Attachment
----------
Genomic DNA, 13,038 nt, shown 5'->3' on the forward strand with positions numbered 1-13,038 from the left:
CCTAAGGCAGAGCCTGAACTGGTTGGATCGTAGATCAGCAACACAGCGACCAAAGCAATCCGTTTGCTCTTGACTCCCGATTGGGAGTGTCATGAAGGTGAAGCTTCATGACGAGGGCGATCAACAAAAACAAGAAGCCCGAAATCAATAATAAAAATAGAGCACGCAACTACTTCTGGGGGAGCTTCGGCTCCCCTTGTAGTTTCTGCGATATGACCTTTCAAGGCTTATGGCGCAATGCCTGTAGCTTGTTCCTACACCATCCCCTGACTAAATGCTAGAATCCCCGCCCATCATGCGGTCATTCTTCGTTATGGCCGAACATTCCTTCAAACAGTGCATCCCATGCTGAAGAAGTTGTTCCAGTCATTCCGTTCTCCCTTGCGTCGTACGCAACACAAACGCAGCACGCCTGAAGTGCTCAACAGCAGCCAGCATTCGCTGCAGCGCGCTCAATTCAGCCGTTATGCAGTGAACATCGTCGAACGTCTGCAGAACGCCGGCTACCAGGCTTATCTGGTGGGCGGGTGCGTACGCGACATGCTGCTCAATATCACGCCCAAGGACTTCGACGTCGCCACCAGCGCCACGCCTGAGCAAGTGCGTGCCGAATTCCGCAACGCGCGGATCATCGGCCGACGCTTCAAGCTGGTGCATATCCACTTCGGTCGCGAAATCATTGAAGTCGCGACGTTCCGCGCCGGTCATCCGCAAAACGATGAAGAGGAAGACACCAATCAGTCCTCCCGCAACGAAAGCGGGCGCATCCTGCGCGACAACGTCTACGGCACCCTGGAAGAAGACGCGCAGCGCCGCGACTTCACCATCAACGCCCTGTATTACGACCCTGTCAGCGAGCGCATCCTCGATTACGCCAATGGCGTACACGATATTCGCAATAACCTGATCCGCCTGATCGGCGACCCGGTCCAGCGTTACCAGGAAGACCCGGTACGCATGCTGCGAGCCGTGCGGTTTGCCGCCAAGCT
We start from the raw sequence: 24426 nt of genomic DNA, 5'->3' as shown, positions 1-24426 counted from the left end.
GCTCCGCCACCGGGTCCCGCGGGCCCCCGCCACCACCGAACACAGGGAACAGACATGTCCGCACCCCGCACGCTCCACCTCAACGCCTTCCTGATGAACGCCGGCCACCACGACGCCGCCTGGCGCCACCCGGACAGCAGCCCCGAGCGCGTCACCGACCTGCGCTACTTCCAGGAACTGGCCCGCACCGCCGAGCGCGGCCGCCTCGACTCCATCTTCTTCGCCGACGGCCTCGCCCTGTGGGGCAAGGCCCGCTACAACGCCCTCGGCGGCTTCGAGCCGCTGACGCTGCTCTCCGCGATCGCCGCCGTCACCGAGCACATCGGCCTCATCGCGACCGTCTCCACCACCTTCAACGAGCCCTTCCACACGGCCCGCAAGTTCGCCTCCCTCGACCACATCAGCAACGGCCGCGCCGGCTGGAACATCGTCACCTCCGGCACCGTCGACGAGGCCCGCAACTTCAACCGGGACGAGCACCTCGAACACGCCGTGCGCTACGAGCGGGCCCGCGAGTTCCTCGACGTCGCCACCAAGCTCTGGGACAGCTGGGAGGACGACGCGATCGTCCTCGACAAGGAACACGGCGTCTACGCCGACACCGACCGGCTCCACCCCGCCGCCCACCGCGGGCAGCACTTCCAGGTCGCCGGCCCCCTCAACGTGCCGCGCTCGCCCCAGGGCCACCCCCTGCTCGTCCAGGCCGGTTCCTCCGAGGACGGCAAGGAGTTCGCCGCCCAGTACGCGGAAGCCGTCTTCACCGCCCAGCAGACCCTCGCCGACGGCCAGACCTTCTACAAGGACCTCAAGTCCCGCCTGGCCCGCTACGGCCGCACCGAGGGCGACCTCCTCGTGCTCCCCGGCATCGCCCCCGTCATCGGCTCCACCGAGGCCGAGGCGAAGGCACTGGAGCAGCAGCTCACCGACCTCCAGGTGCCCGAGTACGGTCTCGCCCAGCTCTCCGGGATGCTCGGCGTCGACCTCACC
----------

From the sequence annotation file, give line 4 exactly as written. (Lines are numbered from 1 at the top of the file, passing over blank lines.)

GCTCCGCCACCGGGTCCCGCGGGCCCCCGCCACCACCGAACACAGGGAACAGACATGTCCGCACCCCGCACGCTCCACCTCAACGCCTTCCTGATGAACGCCGGCCACCACGACGCCGCCTGGCGCCACCCGGACAGCAGCCCCGAGCGCGTCACCGACCTGCGCTACTTCCAGGAACTGGCCCGCACCGCCGAGCGCGGCCGCCTCGACTCCATCTTCTTCGCCGACGGCCTCGCCCTGTGGGGCAAGGCCCGCTACAACGCCCTCGGCGGCTTCGAGCCGCTGACGCTGCTCTCCGCGATCGCCGCCGTCACCGAGCACATCGGCCTCATCGCGACCGTCTCCACCACCTTCAACGAGCCCTTCCACACGGCCCGCAAGTTCGCCTCCCTCGACCACATCAGCAACGGCCGCGCCGGCTGGAACATCGTCACCTCCGGCACCGTCGACGAGGCCCGCAACTTCAACCGGGACGAGCACCTCGAACACGCCGTGCGCTACGAGCGGGCCCGCGAGTTCCTCGACGTCGCCACCAAGCTCTGGGACAGCTGGGAGGACGACGCGATCGTCCTCGACAAGGAACACGGCGTCTACGCCGACACCGACCGGCTCCACCCCGCCGCCCACCGCGGGCAGCACTTCCAGGTCGCCGGCCCCCTCAACGTGCCGCGCTCGCCCCAGGGCCACCCCCTGCTCGTCCAGGCCGGTTCCTCCGAGGACGGCAAGGAGTTCGCCGCCCAGTACGCGGAAGCCGTCTTCACCGCCCAGCAGACCCTCGCCGACGGCCAGACCTTCTACAAGGACCTCAAGTCCCGCCTGGCCCGCTACGGCCGCACCGAGGGCGACCTCCTCGTGCTCCCCGGCATCGCCCCCGTCATCGGCTCCACCGAGGCCGAGGCGAAGGCACTGGAGCAGCAGCTCACCGACCTCCAGGTGCCCGAGTACGGTCTCGCCCAGCTCTCCGGGATGCTCGGCGTCGACCTCACC